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App-based taxi-hailing cabs vs. independently operating three-wheelers

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The advent of taxi-hailing apps changed the way Sri Lankans access three-wheelers and cabs. The average Sri Lankan mainly relies on three-wheelers to get from one point to the other, and long before the app-based taxi-hailing culture took root, three-wheeler drivers had the final say in the rate for each ride. Those days the sight of a would-be passenger haggling with a driver was a common sight. Three-wheel meters, which made an appearance sometime after, somewhat evened the playing field for passengers. However, with the introduction of taxi-hailing apps, the entire game changed. Recently, a group of three-wheel drivers organised a protest against such apps, claiming that the playing field had once again acquired a slope to the disadvantage of unaffiliated drivers. Let us take a look at what is really going on.


Recently, ITN aired a program in which they talked to people from both sides of the spectrum. In the program, passengers reveal that they still use a combination of choosing a metered three-wheeler from a designated stand, hailing one off the road, and using a taxi-hailing app to book a three-wheeler.  

Passengers first and foremost seek a fair price, along with safety. Out of the three-wheel services available today, the random vehicles without a fixed meter charges passengers the highest rate. Even though this type of service is rarely seen in Colombo or the major cities, once you venture further in, most three-wheeler drivers still stick to the old method of dictating a price that they deem fit at any given moment. Three-wheelers with working meters attached offer a fairer and a more manageable rate in comparison.  The downside of this is that since most meters are not properly regulated, drivers can easily manipulate the meter, and charge unsuspecting or hapless passengers exuberant rates.  However, taxi-hailing app-based vehicles offer the lowest rate. 

Safety-conscious passengers invariably choose to rely on an app-based taxi-hiring systems, as most platforms allow passengers the facility to track the driver and the route. As one of the passengers related, in case they leave behind personal belongings behind in the vehicle by accident, the tracking system acts as a lifesaver. Moreover, reliable and reputed app-based taxi-hailing companies hold their drivers accountable, which allows passengers to travel without losing being overly anxious about their safety.  In good old Sri Lanka, reliability is a bonus. Generally and in the writer’s own experience, app-based taxi-hailing services are reliable as they answer to a central entity.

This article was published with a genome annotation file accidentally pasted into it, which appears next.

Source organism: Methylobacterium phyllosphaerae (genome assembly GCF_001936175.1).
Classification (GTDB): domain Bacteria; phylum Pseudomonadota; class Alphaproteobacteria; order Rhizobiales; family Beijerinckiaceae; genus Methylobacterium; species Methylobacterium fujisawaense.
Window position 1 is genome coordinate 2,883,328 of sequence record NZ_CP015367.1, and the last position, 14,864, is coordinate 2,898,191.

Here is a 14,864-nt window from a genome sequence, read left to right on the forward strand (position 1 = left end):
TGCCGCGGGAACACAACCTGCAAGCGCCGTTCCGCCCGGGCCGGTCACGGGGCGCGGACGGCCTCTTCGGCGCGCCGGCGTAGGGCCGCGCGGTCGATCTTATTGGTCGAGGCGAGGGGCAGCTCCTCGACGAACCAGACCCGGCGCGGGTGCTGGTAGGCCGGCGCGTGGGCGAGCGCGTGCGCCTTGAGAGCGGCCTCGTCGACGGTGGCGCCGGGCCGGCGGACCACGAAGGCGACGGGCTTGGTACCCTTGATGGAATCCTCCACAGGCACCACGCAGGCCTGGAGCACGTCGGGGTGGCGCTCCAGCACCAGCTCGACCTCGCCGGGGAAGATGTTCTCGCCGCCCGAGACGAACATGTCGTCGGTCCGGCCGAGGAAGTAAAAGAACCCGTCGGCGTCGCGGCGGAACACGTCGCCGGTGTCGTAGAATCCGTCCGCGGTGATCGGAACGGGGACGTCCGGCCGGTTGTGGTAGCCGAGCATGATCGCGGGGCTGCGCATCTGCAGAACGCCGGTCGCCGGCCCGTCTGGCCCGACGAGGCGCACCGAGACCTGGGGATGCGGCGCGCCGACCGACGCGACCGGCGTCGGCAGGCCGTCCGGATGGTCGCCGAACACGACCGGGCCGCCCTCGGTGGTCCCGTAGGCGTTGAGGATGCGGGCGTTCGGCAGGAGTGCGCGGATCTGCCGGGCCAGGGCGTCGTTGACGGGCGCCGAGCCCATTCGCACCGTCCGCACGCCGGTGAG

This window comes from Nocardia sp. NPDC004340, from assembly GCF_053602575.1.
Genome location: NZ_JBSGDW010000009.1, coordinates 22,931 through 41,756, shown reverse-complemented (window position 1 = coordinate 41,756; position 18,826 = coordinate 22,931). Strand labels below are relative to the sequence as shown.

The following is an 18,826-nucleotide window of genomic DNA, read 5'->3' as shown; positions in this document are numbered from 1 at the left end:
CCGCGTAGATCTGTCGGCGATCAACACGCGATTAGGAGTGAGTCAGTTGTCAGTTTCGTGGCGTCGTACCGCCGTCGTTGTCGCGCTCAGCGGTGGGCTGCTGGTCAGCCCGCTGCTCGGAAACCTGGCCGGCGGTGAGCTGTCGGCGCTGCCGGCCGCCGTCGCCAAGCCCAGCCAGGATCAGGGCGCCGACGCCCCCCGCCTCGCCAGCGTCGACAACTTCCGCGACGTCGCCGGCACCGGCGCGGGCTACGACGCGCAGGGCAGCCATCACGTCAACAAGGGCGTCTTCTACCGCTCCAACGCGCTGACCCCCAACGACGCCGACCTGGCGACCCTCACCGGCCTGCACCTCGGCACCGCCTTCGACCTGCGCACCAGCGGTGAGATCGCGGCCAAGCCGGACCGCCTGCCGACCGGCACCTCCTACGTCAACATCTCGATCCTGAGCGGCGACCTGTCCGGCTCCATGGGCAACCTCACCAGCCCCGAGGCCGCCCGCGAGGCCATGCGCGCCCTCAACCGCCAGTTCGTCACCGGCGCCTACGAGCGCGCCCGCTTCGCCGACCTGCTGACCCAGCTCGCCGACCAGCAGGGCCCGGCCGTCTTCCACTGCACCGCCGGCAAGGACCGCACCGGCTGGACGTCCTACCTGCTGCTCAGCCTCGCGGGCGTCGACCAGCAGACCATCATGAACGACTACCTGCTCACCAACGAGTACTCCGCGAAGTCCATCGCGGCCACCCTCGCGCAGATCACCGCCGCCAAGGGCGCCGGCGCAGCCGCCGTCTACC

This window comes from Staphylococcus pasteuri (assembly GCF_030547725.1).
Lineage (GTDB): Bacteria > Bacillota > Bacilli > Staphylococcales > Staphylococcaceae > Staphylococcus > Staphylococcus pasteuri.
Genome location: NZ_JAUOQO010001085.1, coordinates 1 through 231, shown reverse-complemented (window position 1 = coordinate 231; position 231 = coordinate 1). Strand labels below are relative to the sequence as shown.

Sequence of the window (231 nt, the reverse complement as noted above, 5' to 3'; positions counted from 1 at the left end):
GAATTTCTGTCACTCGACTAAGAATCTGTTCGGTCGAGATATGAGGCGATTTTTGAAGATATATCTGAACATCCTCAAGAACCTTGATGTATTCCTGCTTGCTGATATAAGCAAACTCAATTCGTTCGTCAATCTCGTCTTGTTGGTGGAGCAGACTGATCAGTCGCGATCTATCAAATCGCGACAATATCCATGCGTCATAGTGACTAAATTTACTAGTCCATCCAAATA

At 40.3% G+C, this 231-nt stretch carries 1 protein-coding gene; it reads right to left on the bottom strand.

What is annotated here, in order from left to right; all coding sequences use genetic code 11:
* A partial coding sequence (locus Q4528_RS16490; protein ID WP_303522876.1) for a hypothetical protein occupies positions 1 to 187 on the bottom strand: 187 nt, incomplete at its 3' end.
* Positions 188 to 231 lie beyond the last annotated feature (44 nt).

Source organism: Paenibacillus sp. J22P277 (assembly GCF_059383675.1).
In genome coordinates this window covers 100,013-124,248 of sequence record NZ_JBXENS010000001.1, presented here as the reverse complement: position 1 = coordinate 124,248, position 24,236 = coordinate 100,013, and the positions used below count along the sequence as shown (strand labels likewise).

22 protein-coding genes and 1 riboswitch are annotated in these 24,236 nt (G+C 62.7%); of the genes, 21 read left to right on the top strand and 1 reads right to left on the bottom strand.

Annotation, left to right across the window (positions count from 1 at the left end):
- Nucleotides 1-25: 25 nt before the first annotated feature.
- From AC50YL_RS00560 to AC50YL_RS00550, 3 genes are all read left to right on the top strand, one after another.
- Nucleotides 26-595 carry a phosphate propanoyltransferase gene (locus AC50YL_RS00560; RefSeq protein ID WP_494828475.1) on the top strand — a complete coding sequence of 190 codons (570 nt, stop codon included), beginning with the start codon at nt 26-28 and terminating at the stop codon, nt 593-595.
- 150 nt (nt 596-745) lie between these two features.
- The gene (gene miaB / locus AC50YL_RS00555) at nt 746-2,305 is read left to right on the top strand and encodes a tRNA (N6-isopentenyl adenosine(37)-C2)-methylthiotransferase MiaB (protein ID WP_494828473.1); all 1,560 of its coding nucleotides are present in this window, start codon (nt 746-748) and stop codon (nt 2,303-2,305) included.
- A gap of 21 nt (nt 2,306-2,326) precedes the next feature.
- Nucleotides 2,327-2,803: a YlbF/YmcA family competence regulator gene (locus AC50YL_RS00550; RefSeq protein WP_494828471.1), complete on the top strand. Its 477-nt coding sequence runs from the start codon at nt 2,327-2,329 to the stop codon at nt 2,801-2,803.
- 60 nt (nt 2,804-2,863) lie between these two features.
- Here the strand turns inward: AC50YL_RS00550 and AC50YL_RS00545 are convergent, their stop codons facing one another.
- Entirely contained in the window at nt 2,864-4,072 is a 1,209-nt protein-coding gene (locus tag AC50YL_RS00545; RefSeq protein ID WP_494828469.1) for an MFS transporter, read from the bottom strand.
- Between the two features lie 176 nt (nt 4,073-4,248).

While some passengers admit to using app-based taxi-hailing services simply as they offer the lowest rates in the market, an emerging number of passengers claim that they would use such services simply to feel safer during their travels. In a nutshell, passengers would always choose the option that provides them a fair rate, along with the guarantee of safety and perhaps reliability.  


In the case of drivers, many of those who prefer to operate independently do so as it allows them more freedom to manage other aspects of lives along with work. For example, a working father would prefer to have a timeframe free to take kids to and from school. As a driver who switched to working for an app-based company after working independently with a meter attached to his three-wheeler attested, app-based services bring in more hires. One driver argued that while he can charge more from passengers if he operates independently, working in partnership with a company allows him to find an increased volume of hires. 

For Example, one of Sri Lanka’s taxi-hailing service PickMe, operates at the lowest per KM rate to the passengers, whilst complimenting the drivers with high incentive schemes varying as per fleet and driver preference of full-time or part-time.

As a recent report indicates, mobile penetration in Sri Lanka has risen from 96% in 2012 to 126% in 2017. As more and more Sri Lankans get used to relying on various apps (a growing trend in Sri Lanka), taxi-hailing apps too will become even more relevant. 


Sri Lanka’s app-based taxi-hailing market is a competitive one.

 The number of companies that offer this service has increased as of late. As long as the competition is healthy and no one tries to offer ridiculously lower rates to scare off competition and then build a monopoly, the new system should work in favour of both passengers and drivers. 

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